The Premier League will loan £20million ($25.2m) to women’s football’s ‘NewCo’ after Women’s Super League and Championship clubs approved a deal earlier this week.
Premier League chief executive Richard Masters told a government committee last month that his organisation’s clubs had agreed a loan to NewCo, which only needed to be ratified.
The Premier League’s loan to NewCo would likely be interest-free and only repayable when it reaches £100m in annual revenue.
NewCo is the independent company set up to run professional women’s football — the WSL and Championship — in England, which has been overseen by the FA since those leagues took their current format in 2010.
Nikki Doucet, who was appointed NewCo chief executive in November, declined to comment when asked last month about possible financial assistance from the Premier League but did say that her company will be a “stand-alone, revenue-generating for profit, independent entity with a 100 per cent dedicated professional management team that wakes up every single day thinking about this project, fanbase, clubs and how we are going to grow this”.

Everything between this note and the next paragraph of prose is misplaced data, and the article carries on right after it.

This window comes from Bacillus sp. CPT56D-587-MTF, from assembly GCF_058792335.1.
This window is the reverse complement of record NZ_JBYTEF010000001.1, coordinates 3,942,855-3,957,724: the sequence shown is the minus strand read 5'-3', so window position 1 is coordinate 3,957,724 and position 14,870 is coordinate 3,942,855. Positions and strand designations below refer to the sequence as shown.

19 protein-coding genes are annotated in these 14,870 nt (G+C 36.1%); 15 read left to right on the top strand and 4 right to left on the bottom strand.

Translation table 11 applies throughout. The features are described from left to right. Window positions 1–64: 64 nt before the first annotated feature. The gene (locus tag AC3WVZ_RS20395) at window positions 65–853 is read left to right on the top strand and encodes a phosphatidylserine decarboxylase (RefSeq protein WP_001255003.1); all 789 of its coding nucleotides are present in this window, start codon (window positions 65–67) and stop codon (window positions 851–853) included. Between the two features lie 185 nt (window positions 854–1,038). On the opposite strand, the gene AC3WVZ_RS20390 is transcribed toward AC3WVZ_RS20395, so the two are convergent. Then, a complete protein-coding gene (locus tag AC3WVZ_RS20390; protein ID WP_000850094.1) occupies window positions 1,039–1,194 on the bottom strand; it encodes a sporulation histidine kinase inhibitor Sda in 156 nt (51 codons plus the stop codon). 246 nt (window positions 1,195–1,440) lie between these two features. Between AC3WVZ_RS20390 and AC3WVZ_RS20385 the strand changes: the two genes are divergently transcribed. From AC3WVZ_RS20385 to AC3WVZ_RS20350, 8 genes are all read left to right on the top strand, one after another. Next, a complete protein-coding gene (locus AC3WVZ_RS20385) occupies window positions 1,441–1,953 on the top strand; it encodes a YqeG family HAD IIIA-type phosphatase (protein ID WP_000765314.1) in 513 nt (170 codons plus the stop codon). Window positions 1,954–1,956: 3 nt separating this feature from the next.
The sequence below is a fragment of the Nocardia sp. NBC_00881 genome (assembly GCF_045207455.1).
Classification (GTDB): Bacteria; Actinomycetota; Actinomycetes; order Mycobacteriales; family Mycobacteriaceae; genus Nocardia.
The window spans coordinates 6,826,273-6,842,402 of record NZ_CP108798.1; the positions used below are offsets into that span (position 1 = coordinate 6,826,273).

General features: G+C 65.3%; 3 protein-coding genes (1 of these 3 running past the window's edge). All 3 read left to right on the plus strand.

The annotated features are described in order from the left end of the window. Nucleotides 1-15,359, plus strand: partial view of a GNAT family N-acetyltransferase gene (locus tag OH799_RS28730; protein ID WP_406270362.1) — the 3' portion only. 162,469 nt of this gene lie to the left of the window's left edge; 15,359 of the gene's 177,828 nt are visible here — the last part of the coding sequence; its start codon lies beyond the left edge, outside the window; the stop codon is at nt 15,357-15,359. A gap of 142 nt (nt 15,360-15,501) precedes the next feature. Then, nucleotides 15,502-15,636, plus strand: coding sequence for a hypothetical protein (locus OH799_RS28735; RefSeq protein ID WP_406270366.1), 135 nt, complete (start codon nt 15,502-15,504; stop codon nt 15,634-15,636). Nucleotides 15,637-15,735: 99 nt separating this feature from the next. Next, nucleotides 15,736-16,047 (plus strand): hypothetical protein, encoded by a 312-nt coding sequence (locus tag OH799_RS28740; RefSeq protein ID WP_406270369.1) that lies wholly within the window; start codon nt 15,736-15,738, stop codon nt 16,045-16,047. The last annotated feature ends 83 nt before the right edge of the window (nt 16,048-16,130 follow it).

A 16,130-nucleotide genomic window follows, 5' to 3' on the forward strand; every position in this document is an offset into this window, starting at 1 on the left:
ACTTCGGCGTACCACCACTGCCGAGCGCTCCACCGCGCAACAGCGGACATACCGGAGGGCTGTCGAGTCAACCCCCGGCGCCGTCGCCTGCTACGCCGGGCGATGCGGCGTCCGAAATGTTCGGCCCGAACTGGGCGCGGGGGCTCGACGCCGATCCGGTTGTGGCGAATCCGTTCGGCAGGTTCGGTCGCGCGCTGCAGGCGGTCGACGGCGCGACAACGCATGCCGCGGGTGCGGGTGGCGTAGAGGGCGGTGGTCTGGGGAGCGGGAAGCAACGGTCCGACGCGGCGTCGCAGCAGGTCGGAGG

In January, Masters said that the Premier League had been in discussions with the FA “over the years…over whether the Premier League should become involved or whether it should be entirely separate”.
“Recently, our clubs agreed that they would make a financial loan to the NewCo that is being set up at the top of the women’s game in the Premier League and have a seat on the board and provide a whole bunch of services to the game such as advice on how to commercially develop the league,” Masters added.
“I hope that is the start of something. It still has to be approved by the WSL board, but I hope that is the start of a relationship and the men’s game can help the women’s game in a whole raft of different areas.”
NewCo will take over the running of the WSL and Championship for the start of next season. That was only agreed in November following a split between WSL and Championship sides on NewCo’s proposals, which was then resolved.
(Warren Little/Getty Images)
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